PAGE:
Don't overwhelm someone with features and functions if they are in the awareness stage; it's simply too much information, and you'll quickly lose the person. On the other hand, if someone if further down the path and you reiterate things they already know, you'll lose them just as quickly.

My feeling is that more touch points are better, even if the content is shorter. This is especially important when you have a long sales cycle. It's absouely fine to have multiple pieces in each stage in the buying cycle, but make them flow logically.

Have a call to action in every piece
Figure out what next step you want your prospect to take at the end of every piece and make it very easy for them to do. It's amazing how many marketing pieces fail to do this.

Consider a nurturing program
If you decide to require registration for your offers, think about having a program that systematically nurtures your leads and guides them along the path to purchase. This is kind of like the GPS of marketing: instead of customers raising their when they want to take the next step, you are guiding them along the path, direction by direction.

Marketo recently published The Definitive Guide to Lead Nurturing, which I highly recommend for those thinking about starting a nurturing program as well as those who are experienced. (Note: If you want to download the entire guide, it requires registration.)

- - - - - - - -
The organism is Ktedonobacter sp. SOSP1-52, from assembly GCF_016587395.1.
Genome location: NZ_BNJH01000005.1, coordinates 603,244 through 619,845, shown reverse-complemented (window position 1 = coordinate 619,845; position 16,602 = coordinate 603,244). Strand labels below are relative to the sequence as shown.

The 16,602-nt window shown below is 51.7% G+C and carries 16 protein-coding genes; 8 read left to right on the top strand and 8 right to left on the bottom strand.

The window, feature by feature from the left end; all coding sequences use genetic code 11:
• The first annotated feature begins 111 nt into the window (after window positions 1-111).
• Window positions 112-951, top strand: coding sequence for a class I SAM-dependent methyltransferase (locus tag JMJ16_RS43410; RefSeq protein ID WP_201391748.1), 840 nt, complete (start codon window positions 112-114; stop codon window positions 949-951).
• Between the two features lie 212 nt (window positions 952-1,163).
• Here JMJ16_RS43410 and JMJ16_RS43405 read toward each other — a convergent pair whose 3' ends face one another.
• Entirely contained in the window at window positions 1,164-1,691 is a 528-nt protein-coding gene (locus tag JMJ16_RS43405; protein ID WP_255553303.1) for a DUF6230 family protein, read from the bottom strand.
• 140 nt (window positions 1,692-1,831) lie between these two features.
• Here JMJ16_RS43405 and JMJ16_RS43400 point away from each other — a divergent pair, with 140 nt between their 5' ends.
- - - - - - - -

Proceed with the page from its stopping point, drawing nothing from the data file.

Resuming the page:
What types of other things would you suggest marketers do to lead prospects through the buying process? Have you seen any good examples of companies that do this well?

Related posts:

Read more Savvy B2B posts from Michele.

Comments: 13

Comments

1. John Coldwell  |  my website   |   Mon Aug 17, 2009 @ 01:43AM

I like this and I've retweeted it. It certainly made me think. We've got so much stuff we throw at prospects - and we need to be careful.

The other end of the spectrum can also be a pain. I've been in contact with Salesforce.com for three months, ever since I learnt what cloud computing is. We are going to buy some new computers soon. I know that Vista doesn't work well on networks, but the only reason we need a network is for the CRM system (currently Goldmine). When I found out that we could have a web 2.0 CRM system that didn't require a network I was delighted. But I cannot get a costing (or a price) from Salesforce. They've sent me a book on how it works, and offered me a free trial. But I know that it will be much more advanced than our steam-driven Goldmine so that doesn't really matter. I was ready to buy, but now I've heard of a free system. Salesforce have lost the sale because of a lack of information.

2. Thierry Roullier   |   Mon Aug 17, 2009 @ 04:01AM